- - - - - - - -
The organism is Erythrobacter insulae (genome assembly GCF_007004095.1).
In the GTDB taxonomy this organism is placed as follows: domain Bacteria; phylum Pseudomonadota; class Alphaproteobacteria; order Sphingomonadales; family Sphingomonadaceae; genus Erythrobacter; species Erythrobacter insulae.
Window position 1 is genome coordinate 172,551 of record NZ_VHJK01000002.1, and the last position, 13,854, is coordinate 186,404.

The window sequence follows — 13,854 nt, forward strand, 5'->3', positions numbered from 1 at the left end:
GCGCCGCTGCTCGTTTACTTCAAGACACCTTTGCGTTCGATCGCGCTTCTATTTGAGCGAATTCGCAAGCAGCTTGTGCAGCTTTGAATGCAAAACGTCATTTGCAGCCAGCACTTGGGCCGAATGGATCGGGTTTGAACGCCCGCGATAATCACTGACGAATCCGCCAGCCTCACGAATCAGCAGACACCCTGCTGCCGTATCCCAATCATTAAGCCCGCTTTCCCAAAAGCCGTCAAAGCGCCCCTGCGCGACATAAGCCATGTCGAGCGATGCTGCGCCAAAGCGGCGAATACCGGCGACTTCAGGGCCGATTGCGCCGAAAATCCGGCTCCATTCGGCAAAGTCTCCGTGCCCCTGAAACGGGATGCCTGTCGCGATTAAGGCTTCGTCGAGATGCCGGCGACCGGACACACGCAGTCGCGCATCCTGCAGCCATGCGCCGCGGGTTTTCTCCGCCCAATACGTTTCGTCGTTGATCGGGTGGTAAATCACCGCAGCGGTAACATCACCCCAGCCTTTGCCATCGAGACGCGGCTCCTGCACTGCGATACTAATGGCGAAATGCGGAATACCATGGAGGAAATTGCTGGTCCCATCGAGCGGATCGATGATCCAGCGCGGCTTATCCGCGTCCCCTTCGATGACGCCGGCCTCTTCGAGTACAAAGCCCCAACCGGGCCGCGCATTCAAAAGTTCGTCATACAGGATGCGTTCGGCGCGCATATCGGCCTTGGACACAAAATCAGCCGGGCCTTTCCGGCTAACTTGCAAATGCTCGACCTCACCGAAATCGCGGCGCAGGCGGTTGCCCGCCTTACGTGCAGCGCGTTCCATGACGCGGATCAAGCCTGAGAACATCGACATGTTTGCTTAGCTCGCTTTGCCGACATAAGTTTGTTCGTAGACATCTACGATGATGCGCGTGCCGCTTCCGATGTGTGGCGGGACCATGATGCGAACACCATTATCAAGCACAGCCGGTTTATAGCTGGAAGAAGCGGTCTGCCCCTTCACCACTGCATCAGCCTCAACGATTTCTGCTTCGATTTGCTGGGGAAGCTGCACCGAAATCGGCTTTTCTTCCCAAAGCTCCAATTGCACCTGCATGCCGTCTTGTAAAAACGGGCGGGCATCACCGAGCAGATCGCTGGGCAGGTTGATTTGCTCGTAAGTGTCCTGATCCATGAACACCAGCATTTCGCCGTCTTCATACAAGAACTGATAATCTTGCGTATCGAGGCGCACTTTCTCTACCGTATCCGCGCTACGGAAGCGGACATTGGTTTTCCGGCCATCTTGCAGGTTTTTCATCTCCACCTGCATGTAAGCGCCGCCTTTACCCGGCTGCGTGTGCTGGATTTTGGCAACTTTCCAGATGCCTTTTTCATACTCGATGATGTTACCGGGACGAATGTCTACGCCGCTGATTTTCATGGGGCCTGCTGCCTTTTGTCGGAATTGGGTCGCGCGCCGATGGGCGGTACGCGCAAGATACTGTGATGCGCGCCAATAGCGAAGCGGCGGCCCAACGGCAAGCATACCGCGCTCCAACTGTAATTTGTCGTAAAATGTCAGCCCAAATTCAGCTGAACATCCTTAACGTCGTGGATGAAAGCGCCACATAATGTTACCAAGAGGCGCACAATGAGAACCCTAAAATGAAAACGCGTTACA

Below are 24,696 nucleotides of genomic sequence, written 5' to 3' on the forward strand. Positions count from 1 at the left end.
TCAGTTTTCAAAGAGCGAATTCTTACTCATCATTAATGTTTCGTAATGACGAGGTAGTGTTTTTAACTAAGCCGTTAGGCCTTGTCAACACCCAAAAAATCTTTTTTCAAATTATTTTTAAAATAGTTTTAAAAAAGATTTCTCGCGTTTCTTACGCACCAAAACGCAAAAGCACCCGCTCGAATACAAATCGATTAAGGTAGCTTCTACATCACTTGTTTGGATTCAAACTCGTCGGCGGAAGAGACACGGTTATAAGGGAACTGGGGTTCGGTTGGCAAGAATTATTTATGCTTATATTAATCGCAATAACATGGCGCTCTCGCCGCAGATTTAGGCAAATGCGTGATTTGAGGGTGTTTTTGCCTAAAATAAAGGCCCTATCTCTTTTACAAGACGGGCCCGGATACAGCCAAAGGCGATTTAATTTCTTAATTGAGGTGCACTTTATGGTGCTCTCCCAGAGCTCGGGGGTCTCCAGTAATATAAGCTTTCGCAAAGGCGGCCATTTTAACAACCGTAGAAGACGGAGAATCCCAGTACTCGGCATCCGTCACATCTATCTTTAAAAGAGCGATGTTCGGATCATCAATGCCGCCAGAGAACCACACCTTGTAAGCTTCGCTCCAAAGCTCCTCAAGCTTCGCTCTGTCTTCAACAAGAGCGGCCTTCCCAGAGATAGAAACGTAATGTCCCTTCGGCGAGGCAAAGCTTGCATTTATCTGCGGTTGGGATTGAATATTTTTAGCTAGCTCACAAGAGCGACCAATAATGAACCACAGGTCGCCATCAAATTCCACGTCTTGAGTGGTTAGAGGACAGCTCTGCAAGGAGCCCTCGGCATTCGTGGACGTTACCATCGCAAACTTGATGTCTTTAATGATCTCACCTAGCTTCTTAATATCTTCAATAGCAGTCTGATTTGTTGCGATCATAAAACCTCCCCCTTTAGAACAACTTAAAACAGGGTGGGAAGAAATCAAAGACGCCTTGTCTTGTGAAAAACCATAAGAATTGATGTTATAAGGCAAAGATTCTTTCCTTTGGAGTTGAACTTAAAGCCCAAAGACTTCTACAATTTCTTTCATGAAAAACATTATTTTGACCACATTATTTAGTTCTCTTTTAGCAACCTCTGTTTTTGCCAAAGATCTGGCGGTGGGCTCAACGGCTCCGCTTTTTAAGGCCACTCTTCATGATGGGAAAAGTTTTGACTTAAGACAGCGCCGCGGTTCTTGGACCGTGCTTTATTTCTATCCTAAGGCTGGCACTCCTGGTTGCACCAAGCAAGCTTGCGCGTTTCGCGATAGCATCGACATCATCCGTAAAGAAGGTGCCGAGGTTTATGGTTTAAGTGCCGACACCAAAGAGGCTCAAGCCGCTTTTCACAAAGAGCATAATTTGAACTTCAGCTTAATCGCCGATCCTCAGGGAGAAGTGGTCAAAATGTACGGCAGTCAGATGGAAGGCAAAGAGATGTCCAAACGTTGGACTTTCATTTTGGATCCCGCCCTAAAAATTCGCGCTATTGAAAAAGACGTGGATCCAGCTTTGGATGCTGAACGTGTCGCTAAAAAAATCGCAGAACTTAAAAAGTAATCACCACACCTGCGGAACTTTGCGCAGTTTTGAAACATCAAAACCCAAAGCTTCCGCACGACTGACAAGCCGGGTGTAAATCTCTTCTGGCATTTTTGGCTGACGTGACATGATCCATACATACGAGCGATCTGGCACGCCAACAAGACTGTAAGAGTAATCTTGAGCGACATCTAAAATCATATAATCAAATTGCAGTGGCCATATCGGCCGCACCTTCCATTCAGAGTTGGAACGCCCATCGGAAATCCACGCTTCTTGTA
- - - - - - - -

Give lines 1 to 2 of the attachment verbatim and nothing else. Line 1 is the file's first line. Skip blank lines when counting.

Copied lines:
The organism is Erythrobacter insulae (genome assembly GCF_007004095.1).
In the GTDB taxonomy this organism is placed as follows: domain Bacteria; phylum Pseudomonadota; class Alphaproteobacteria; order Sphingomonadales; family Sphingomonadaceae; genus Erythrobacter; species Erythrobacter insulae.